|Member of the Canadian Parliament
|Preceded by||Francis Hincks|
|Succeeded by||David William Gordon|
|Member of the Legislative Assembly of British Columbia for Victoria District|
Country Queens (now Laois), Ireland
|Died||1891 (aged 63–64)
San Francisco, California
|British Columbia Liberal Party|
|Spouse(s)||Alinda Jane Pratt|
Bunster was born in Queen's County (now Laois), Ireland and was educated in Dublin, attending Trinity College. He came to Vancouver Island in 1856 and settled in Victoria, British Columbia. After trying his hand at several other ventures, Bunster purchased the Colonial Brewery in 1859. The brewery was destroyed in a fire and rebuilt, both in 1869.
In 1869, he served as a member of the town council for Victoria. He represented Nanaimo in the Legislative Council of British Columbia in 1871. Bunster, a Liberal, was elected in the two-member Victoria riding in British Columbia’s first provincial election, in 1871. He was initially a candidate for the Vancouver seat (i.e. Vancouver Island, not today's City of Vancouver) in the federal election of 1872. However, Bunster and other local candidates stepped aside so that Minister of Finance Francis Hincks could win the seat by acclamation after he had lost his Ontario seat. Bunster did resign his seat in the provincial assembly in 1874 to contest and win the seat in the 1874 federal election. He was re-elected in 1878 but ultimately lost the seat in 1882. Bunster sold the brewery, to the original owners, in the same year. He later moved to San Francisco, where he entered real estate and later died in 1891, when he drowned in San Francisco Bay.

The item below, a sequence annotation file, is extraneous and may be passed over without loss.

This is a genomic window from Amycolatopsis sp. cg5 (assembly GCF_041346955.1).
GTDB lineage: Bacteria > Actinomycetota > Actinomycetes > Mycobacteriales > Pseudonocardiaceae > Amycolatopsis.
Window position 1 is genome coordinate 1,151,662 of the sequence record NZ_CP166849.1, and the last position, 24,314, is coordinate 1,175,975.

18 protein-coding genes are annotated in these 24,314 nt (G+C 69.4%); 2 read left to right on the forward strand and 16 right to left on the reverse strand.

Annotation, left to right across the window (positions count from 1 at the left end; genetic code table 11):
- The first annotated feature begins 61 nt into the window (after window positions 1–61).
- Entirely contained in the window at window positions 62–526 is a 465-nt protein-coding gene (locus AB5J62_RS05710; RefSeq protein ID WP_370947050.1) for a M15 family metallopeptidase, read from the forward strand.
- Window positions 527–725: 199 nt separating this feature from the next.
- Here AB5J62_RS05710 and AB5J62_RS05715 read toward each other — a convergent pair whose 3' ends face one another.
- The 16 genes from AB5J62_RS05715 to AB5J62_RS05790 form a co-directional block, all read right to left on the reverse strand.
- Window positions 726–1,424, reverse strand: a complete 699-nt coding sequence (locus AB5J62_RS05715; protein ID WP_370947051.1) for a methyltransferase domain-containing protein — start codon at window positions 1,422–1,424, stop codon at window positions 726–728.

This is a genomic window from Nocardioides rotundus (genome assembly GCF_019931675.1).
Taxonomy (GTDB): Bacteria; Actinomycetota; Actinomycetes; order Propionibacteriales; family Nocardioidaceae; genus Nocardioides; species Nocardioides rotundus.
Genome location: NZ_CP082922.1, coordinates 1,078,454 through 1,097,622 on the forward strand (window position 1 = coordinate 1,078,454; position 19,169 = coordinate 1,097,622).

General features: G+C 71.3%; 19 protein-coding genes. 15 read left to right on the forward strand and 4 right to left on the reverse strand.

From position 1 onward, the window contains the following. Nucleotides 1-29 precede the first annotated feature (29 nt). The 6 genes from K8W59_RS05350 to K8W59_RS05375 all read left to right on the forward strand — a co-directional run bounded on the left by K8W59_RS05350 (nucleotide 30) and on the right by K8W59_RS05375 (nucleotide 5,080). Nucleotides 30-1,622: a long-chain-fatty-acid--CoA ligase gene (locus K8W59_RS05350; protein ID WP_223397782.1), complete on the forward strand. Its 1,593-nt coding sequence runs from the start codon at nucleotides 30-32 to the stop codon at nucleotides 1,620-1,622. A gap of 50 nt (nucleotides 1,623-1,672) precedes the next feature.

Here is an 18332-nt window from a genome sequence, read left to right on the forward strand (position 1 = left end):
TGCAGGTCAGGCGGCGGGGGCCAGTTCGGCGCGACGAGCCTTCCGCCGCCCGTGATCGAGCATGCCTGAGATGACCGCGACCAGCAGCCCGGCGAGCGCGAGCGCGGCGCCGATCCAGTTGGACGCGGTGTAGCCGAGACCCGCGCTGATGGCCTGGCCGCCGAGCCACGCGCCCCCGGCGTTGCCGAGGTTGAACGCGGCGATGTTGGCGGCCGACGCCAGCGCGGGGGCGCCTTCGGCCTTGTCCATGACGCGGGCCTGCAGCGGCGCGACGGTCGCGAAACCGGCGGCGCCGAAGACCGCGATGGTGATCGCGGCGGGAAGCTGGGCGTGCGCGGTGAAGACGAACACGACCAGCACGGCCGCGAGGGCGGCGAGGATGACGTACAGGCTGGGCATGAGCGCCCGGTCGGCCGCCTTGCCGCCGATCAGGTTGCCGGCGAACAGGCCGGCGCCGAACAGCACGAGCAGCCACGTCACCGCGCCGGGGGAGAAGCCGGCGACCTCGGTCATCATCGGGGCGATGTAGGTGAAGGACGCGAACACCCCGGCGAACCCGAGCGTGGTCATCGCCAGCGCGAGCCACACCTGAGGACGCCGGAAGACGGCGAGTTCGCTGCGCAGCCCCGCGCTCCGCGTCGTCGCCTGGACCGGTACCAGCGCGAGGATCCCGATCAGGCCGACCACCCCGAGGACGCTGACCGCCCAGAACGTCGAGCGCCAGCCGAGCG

Bunster was opposed to immigration by Chinese people to Canada. In 1871, he proposed that a fifty dollar poll tax be imposed on Chinese persons working in British Columbia. The proposal was withdrawn because it fell outside of the powers of the colonial council. In 1874, he lobbied for legislation making it illegal for the Canadian Pacific Railway to hire persons with hair longer than 5.5 inches, a measure again aimed at the Chinese.
Bunster is also remembered for his 1878 fist-fight in the House of Commons with Liberal MP Guillaume Cheval.
||This article includes a list of references, but its sources remain unclear because it has insufficient inline citations. (February 2008) (Learn how and when to remove this template message)|
- Johnson, J.K. (1968). The Canadian Directory of Parliament 1867-1967. Public Archives of Canada.
- Arthur Bunster – Parliament of Canada biography
- "Pass the Jack O'Hearts" (PDF). Victoria Historical Society Publication. Victoria Historical Society. Summer 2007. Retrieved 2009-09-21.
- Walker, Barrington (2008). The History of Immigration and Racism in Canada: Essential Readings. Canadian Scholars' Press. p. 88. ISBN 1-55130-340-X. Retrieved 2009-09-21.
- Anderson, Christopher G. "The Senate and the Fight against the 1885 Chinese Immigration Act" (PDF). Parliament of Canada. Retrieved 2009-09-21.